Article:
I'm a big fan of Pepper Content. I haven't worked directly with you, but it's been on my checklist because everything is getting automated, and technology is changing.
Now, you want fewer in-house people and more specific experts in different fields. Content has changed, and it's not just about SEO or blogs but more about customer retention, making sure you have help materials and new ways to use the product.
You need to structure your team in a way that has the flexibility to work with external partners who are very good at what they do. The landscape is evolving to agencies and companies that can support marketing teams and content teams.
But internally, the way I structure things is to have an expert. If you inherit a team, you find the things that people are interested in and good at, and you let them lead those teams and guide them along the way. But if I am structuring a new team, I always like to think about where the pain points are in the company. Someone interested in the product or who's got a tight connection with that could be good for retention marketing.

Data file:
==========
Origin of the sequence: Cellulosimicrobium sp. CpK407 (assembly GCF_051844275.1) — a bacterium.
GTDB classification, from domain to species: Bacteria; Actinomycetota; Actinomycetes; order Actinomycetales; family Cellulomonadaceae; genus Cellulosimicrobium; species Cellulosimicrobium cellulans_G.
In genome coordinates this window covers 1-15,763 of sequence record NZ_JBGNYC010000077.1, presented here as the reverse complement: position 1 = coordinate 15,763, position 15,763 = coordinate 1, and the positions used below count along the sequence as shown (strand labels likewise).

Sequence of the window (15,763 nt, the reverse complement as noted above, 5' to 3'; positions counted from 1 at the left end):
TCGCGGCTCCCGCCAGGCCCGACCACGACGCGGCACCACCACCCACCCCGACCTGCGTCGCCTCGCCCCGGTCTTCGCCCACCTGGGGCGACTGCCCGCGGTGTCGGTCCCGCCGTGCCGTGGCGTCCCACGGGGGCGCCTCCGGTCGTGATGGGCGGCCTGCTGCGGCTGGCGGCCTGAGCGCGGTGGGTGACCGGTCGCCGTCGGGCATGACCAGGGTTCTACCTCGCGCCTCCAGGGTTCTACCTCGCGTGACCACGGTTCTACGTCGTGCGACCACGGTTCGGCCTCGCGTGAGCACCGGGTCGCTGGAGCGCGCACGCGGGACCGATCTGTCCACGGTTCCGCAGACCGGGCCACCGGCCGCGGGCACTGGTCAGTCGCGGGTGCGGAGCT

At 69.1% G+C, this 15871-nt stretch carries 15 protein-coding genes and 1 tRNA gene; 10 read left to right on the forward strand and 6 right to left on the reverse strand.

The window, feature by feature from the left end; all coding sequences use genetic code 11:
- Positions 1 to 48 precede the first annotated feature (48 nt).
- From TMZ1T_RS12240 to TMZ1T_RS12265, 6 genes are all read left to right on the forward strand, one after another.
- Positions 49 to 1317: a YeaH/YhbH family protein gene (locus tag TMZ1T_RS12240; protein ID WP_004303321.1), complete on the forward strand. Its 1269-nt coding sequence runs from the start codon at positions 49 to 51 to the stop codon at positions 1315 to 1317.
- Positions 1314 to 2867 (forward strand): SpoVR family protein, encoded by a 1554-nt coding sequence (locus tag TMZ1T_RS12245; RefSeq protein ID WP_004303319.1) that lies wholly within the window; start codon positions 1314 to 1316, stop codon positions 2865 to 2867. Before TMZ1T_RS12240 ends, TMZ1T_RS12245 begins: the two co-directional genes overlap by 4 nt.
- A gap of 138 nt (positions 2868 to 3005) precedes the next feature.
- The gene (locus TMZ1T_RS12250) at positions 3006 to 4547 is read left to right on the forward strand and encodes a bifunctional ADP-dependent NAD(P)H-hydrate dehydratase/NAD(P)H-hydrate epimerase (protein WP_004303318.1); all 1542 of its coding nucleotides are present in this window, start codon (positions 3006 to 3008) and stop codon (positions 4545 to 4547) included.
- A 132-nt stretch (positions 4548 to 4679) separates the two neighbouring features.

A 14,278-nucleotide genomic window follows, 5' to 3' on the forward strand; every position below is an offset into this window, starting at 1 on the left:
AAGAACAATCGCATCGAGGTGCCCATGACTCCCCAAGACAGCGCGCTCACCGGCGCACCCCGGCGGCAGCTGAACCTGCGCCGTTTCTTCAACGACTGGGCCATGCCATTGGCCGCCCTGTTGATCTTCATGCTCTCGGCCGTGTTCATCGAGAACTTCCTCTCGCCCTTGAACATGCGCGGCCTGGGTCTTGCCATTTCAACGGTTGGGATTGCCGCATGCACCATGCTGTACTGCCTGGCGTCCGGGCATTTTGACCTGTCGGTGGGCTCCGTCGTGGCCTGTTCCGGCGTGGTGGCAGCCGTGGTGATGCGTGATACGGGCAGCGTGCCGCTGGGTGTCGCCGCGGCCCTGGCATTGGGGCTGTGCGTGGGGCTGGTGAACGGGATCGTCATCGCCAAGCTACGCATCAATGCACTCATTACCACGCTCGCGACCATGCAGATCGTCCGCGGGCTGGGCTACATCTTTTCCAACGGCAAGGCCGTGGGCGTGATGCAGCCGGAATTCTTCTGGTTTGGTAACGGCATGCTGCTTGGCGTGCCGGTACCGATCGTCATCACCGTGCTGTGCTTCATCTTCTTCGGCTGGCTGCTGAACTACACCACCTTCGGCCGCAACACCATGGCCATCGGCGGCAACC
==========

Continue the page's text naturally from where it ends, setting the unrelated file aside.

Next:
Audible, one of the companies I worked for, is great at this because they use social media for retention marketing. Their comms were like here's a new release coming out, did you know that you could use this tool, you could set a timer so that in case you fall asleep it won't just keep running your book all night? So they figured out how to find a group of people that are super interested in the product and turned them into retention marketers across all the videos.